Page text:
Oct 28, 2006
I rate it a full '5 stars'. If you can see it, see it on a big screen, that's where the scale of the presentations make an impression. I went with my wife today, on a Saturday morning, and found the cinema empty. It was a fun exclusive screening.
Though many of the facts are popularly known, this movie meets the challenge of presenting these in their true context while making an impact. Along the way, Al Gore explains his life-long involvement in the issue, and that this is not a new fad that he has picked up. Examples of worldwide glacier reduction and desertification are very shocking. Many areas neglected in the popular media, show some of the most disturbing illustrations.
This movie may have an effect where everything else seems to have failed - changing the perception of the US public. Most of them don't really care, think that environment concerns are questionable, don't affect them, or is just another way to spoil their economy. Strangest of all the US administration seems to agree with this. Perhaps its just that US government is heavily swayed by mercantile lobby. The movie does acknowledges that US accounts for more carbon dioxide emissions than most of the earth's continent combined. The refusal to ratify the Kyoto protocol is highlighted. It is also noted that some states of the US are disagreeing with the central administration and trying to pass smarter emission regulations. Most of the states shown seemed to be democratic.
But its more than that - Asia is rising and following on the same paths that developed countries have. With all the talk of leapfrogging technology era's, perhaps Asia can leapfrog over the industrial irresponsible practices and be more environment friendly. Japan is shown to have the worlds best car emission regulations. In New Delhi, the public transport system buses and autorickshaws have been converted to Natural Gas engines, perceptibly improving the air quality of the city.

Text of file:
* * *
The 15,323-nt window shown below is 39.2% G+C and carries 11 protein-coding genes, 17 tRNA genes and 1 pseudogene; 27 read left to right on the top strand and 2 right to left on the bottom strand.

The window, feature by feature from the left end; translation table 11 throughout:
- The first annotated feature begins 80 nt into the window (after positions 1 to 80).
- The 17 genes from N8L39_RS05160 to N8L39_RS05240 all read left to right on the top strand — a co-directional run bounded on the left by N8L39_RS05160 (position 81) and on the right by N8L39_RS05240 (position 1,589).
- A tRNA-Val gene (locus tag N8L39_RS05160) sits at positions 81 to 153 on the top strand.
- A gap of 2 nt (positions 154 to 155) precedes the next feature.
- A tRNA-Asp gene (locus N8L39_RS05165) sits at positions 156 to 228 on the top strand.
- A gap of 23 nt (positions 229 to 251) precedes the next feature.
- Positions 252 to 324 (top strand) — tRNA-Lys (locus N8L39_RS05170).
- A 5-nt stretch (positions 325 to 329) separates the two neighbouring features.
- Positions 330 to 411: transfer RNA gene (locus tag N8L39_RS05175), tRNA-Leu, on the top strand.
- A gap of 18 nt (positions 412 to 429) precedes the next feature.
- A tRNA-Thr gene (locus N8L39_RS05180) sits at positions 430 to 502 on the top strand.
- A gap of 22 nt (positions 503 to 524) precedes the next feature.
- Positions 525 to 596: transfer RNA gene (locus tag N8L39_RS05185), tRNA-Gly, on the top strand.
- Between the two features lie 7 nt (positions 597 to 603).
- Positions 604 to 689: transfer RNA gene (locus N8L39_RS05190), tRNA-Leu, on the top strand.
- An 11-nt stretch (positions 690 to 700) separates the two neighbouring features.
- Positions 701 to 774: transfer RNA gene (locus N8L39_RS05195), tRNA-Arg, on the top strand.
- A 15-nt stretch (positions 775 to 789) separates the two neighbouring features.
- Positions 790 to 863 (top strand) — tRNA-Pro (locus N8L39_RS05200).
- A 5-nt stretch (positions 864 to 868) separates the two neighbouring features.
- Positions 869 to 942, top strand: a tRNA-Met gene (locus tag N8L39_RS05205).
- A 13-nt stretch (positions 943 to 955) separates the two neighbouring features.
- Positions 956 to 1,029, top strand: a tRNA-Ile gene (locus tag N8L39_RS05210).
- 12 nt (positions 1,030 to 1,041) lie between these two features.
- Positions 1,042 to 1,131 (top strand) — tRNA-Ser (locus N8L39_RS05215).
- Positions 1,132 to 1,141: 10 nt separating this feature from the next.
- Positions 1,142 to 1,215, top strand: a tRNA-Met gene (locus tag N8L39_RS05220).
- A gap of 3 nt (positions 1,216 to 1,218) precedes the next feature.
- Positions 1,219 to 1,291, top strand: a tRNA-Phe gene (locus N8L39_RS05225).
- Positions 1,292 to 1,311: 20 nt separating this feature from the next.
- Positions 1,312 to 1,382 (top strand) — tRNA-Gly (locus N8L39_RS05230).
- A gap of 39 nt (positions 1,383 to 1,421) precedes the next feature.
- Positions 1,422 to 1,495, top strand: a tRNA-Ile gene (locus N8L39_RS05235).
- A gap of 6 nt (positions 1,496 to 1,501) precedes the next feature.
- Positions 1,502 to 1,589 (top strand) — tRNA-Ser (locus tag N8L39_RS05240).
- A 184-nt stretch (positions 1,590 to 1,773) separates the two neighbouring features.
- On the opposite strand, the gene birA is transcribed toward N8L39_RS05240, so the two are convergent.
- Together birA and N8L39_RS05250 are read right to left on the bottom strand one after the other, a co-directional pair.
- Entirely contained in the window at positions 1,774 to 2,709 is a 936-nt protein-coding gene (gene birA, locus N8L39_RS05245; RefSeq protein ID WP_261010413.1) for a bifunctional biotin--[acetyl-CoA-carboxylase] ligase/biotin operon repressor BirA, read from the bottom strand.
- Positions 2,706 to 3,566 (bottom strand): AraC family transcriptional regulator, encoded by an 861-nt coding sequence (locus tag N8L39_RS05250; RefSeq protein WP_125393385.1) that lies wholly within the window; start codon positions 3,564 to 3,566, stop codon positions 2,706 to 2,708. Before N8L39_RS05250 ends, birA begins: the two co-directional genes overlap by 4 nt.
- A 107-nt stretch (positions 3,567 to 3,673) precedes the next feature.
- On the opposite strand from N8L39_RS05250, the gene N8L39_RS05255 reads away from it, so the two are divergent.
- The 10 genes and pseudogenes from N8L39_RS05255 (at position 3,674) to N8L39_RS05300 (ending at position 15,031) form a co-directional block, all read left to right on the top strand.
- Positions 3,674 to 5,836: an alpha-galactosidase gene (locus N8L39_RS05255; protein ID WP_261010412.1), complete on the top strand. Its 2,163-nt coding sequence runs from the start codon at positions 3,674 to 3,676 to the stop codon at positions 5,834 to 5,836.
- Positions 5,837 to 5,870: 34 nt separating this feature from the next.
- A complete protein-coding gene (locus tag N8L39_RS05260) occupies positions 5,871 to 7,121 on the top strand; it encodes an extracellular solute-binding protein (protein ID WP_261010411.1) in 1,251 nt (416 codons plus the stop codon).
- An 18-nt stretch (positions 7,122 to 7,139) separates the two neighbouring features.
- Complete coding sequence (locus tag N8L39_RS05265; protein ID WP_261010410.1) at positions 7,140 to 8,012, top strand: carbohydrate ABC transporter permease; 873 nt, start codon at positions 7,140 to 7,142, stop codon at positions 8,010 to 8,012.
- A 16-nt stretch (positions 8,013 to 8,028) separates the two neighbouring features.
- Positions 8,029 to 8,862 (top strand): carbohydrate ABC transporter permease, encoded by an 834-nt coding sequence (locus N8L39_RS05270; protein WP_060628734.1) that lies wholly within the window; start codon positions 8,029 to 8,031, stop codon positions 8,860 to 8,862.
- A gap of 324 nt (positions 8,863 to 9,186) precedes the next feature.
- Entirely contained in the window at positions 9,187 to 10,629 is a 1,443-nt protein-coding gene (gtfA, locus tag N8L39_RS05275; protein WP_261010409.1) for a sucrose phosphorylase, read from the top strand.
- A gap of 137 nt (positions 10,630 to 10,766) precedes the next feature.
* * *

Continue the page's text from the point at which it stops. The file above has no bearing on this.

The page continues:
With India and China joining the fray in rapid industrialisation, and with their increasingly affluent populations being able to afford more consumption, the pressure on the earth's resources is higher than ever.
And meanwhile the amount of greenhouse carbon dioxide gas being released into the air is increasing.
Dr. Carl Sagan once remarked, a couple of decades ago, in the series 'Cosmos' that we have an example of an extreme greenhouse effect planet in our solar system itself - Venus, the evening star. It is a planet which is a neighbour of Earth, entirely covered in a haze of dense cloud 2 km thick, the top of which is carbon dioxide. On sending probes into the planet's atmosphere, it was discovered that these clouds rain down concentrated sulfuric acid onto the surface. The clouds also trap all the heat coming onto the planet, and the surface temperature stands at 380 degrees celsius (900 degrees fahrenheit). Dr. Sagan remarked that 'Venus is the one place in the Solar System most like hell'.
Responsibility and leadership on environment initiatives is expected from the most developed countries who have contributed the most to this problem. Unfortunately, that is still lacking, in fact it is the less developed countries who are addressing this problem.